This expanded edition of the Jameison-Faussett-Brown Commentary is in the public domain and may be freely used and distributed.

Bibliography
Jamieson, Robert, D.D.; Fausset, A. R.; Brown, David. "Commentary on Proverbs 14:7". "Commentary Critical and Explanatory on the Whole Bible". http://odl.studylight.org/commentaries/jfb/proverbs-14.html. 1871-8.

Keil & Delitzsch Commentary on the Old Testament

Three proverbs regarding fools:

7 Go from the presence of a foolish man,

And surely thou hast not known lips of knowledge;

i.e. , surely hast not brought into experience that he possesses lips which express experimental knowledge, or: surely thou must confess on reflection that no prudent word has come forth from his mouth. If 7b were intended to assign a motive, then the expression would be כּי בל־תּדע or וּבל־תּדע (Isaiah 44:9), according to which Aquila and Theodotion translate, καὶ οὐ μὴ γνῷς . נגד is the sphere of vision, and מנּגד denotes either away from the sphere of vision, as e.g. , Isaiah 1:16, or, inasmuch as מן is used as in מעל , מתּחת , and the like: at a certain distance from the sphere of vision, but so that one keeps the object in sight, Genesis 21:16. נגד ל denotes, as the inverted expression Deuteronomy 28:66 shows, over against any one, so that he has the object visibly before him, and מנּגד ל , Judges 20:34, from the neighbourhood of a place where one has it in view. So also here: go away from the vis-à-vis ( vis = visûs ) of the foolish man, if thou hast to do with such an one; whence, 7b, follows what he who has gone away must on looking back say to himself. בל (with the pret. as e.g. , Isaiah 33:23) expresses a negative with emphasis. Nolde and others, also Fleischer, interpret 7b relatively: et in quo non cognoveris labia scientiae . If וּבל־ידע were the expression used, then it would be explained after Proverbs 9:13, for the idea of the foolish man is extended: and of such an one as absolutely knows not how to speak anything prudent. But in וּבל־ידעתּ the relative clause intended must be indicated by the added בּו : and of such an one in whom... Besides, in this case וּלא ( vid ., Psalms 35:15) would have been nearer than וּבל . The lxx has modified this proverb, and yet has brought out nothing that is correct; not only the Syr., but also Hitzig follows it, when he translates, “The foolish man hath everything before him, but lips of knowledge are a receptacle of knowledge” ( וּכלי דּעת ). It racks one's brains to find out the meaning of the first part here, and, as Böttcher rightly says, who can be satisfied with the “lips of knowledge” as the “receptacle of knowledge”?


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The Keil & Delitzsch Commentary on the Old Testament is a derivative of a public domain electronic edition.

Bibliography
Keil, Carl Friedrich & Delitzsch, Franz. "Commentary on Proverbs 14:7". http://odl.studylight.org/commentaries/kdo/proverbs-14.html. 1854-1889.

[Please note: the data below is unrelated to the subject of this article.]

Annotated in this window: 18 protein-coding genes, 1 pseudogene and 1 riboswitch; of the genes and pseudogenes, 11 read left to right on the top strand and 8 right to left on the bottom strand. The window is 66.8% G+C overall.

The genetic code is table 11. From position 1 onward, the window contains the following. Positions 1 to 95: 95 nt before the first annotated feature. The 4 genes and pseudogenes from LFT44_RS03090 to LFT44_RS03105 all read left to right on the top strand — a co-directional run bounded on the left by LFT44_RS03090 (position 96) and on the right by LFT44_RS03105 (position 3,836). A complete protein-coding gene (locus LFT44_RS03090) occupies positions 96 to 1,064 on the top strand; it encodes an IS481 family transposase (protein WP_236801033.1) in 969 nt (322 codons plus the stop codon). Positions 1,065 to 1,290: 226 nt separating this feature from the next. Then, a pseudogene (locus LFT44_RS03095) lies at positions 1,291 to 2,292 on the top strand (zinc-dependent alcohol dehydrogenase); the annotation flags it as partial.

Matthew Henry's Complete Commentary on the Bible

See here, 1. How we may discern a fool and discover him, a wicked man, for he is a foolish man. If we perceive not in him the lips of knowledge, if we find there is no relish or savour of piety in his discourse, that his communication is all corrupt and corrupting, and nothing in it good and to the use of edifying, we may conclude the treasure is bad. 2. How we must decline such a one and depart from him: Go from his presence, for thou perceivest there is no good to be gotten by his company, but danger of getting hurt by it. Sometimes the only way we have of reproving wicked discourse and witnessing against it is by leaving the company and going out of the hearing of it.


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These files are public domain and are a derivative of an electronic edition that is available on the Christian Classics Ethereal Library Website.

Bibliography
Henry, Matthew. "Complete Commentary on Proverbs 14:7". "Matthew Henry Complete Commentary on the Whole Bible". http://odl.studylight.org/commentaries/mhm/proverbs-14.html. 1706.

Matthew Henry's Concise Commentary on the Bible

We discover a wicked man if there is no savour of piety in his discourse.


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These files are public domain and are a derivative of an electronic edition that is available on the Christian Classics Ethereal Library Website.

Bibliography
Henry, Matthew. "Concise Commentary on Proverbs 14:7". "Matthew Henry Concise Commentary

on the Whole Bible". http://odl.studylight.org/commentaries/mhn/proverbs-14.html. 1706.

John Trapp Complete Commentary

Proverbs 14:7 Go from the presence of a foolish man, when thou perceivest not [in him] the lips of knowledge.

Ver. 7. Go from the presence of a foolish man.] If he be a proud fool, as Proverbs 14:6, a scorner and derider of good counsel, and one that knows not how to lisp out the least syllable of savoury language, break off society with such as soon as may be; for what good can be gotten by their company or conference? "Do men gather grapes of thorns, or figs of thistles?" They infect the very air they breathe upon, and are therefore called λοιμοι, pests, (a) according to the Septuagint, [Psalms 1:1] their tongues have the very plague in them; "their breath as fire shall devour you." [Isaiah 33:11] Non potest vir ille sine convitiis quenquam a quo dissentit vel in levissimis, nominare, saith Dr Rivet concerning Bishop Montague; that man hath not the power to forbear railing at any one that dissents from him, though in never so small a matter. Is there any good to be gotten by such? Do not "their words eat as a gangrene." [2 Timothy 2:17]